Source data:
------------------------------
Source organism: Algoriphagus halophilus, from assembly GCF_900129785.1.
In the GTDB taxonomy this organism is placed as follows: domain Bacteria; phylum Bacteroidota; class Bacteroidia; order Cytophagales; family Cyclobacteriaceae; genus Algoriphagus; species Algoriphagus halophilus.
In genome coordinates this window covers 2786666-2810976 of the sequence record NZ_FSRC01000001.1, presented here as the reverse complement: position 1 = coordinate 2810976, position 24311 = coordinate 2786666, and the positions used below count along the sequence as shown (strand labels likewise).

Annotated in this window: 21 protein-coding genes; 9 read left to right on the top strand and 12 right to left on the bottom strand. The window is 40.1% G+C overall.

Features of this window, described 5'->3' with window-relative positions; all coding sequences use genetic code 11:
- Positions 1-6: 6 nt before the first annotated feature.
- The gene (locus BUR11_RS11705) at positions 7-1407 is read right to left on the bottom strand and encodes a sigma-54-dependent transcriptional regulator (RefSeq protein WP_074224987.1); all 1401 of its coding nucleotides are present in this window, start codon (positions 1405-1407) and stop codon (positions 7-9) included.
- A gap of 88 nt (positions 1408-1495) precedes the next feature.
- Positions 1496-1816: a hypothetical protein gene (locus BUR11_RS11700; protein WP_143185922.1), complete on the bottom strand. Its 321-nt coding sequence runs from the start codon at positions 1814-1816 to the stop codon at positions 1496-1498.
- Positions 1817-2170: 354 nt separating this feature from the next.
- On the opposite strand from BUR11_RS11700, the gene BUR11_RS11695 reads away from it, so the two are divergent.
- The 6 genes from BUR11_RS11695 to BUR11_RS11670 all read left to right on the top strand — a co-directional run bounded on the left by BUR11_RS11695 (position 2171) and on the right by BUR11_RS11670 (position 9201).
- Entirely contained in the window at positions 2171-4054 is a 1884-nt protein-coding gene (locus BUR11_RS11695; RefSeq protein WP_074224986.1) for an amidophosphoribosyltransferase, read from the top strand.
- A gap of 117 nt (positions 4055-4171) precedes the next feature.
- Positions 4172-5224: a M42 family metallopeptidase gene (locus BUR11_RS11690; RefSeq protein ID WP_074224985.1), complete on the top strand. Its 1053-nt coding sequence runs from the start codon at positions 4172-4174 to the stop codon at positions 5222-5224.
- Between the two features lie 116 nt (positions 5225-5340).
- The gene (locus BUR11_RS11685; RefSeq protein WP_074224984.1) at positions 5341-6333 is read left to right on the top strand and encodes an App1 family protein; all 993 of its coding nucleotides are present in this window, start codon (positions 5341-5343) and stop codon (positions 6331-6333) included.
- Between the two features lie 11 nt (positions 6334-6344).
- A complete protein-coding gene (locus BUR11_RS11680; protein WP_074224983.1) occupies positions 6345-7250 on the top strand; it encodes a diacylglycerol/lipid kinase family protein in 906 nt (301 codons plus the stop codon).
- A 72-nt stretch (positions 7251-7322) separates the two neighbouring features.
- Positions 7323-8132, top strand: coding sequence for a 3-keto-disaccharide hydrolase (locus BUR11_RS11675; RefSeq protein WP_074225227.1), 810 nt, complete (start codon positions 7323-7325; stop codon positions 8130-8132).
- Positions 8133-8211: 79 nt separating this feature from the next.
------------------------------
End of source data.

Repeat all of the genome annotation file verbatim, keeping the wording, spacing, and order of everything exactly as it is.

Source organism: Algoriphagus halophilus, from assembly GCF_900129785.1.
In the GTDB taxonomy this organism is placed as follows: domain Bacteria; phylum Bacteroidota; class Bacteroidia; order Cytophagales; family Cyclobacteriaceae; genus Algoriphagus; species Algoriphagus halophilus.
In genome coordinates this window covers 2786666-2810976 of the sequence record NZ_FSRC01000001.1, presented here as the reverse complement: position 1 = coordinate 2810976, position 24311 = coordinate 2786666, and the positions used below count along the sequence as shown (strand labels likewise).

Annotated in this window: 21 protein-coding genes; 9 read left to right on the top strand and 12 right to left on the bottom strand. The window is 40.1% G+C overall.

Features of this window, described 5'->3' with window-relative positions; all coding sequences use genetic code 11:
- Positions 1-6: 6 nt before the first annotated feature.
- The gene (locus BUR11_RS11705) at positions 7-1407 is read right to left on the bottom strand and encodes a sigma-54-dependent transcriptional regulator (RefSeq protein WP_074224987.1); all 1401 of its coding nucleotides are present in this window, start codon (positions 1405-1407) and stop codon (positions 7-9) included.
- A gap of 88 nt (positions 1408-1495) precedes the next feature.
- Positions 1496-1816: a hypothetical protein gene (locus BUR11_RS11700; protein WP_143185922.1), complete on the bottom strand. Its 321-nt coding sequence runs from the start codon at positions 1814-1816 to the stop codon at positions 1496-1498.
- Positions 1817-2170: 354 nt separating this feature from the next.
- On the opposite strand from BUR11_RS11700, the gene BUR11_RS11695 reads away from it, so the two are divergent.
- The 6 genes from BUR11_RS11695 to BUR11_RS11670 all read left to right on the top strand — a co-directional run bounded on the left by BUR11_RS11695 (position 2171) and on the right by BUR11_RS11670 (position 9201).
- Entirely contained in the window at positions 2171-4054 is a 1884-nt protein-coding gene (locus BUR11_RS11695; RefSeq protein WP_074224986.1) for an amidophosphoribosyltransferase, read from the top strand.
- A gap of 117 nt (positions 4055-4171) precedes the next feature.
- Positions 4172-5224: a M42 family metallopeptidase gene (locus BUR11_RS11690; RefSeq protein ID WP_074224985.1), complete on the top strand. Its 1053-nt coding sequence runs from the start codon at positions 4172-4174 to the stop codon at positions 5222-5224.
- Between the two features lie 116 nt (positions 5225-5340).
- The gene (locus BUR11_RS11685; RefSeq protein WP_074224984.1) at positions 5341-6333 is read left to right on the top strand and encodes an App1 family protein; all 993 of its coding nucleotides are present in this window, start codon (positions 5341-5343) and stop codon (positions 6331-6333) included.
- Between the two features lie 11 nt (positions 6334-6344).
- A complete protein-coding gene (locus BUR11_RS11680; protein WP_074224983.1) occupies positions 6345-7250 on the top strand; it encodes a diacylglycerol/lipid kinase family protein in 906 nt (301 codons plus the stop codon).
- A 72-nt stretch (positions 7251-7322) separates the two neighbouring features.
- Positions 7323-8132, top strand: coding sequence for a 3-keto-disaccharide hydrolase (locus BUR11_RS11675; RefSeq protein WP_074225227.1), 810 nt, complete (start codon positions 7323-7325; stop codon positions 8130-8132).
- Positions 8133-8211: 79 nt separating this feature from the next.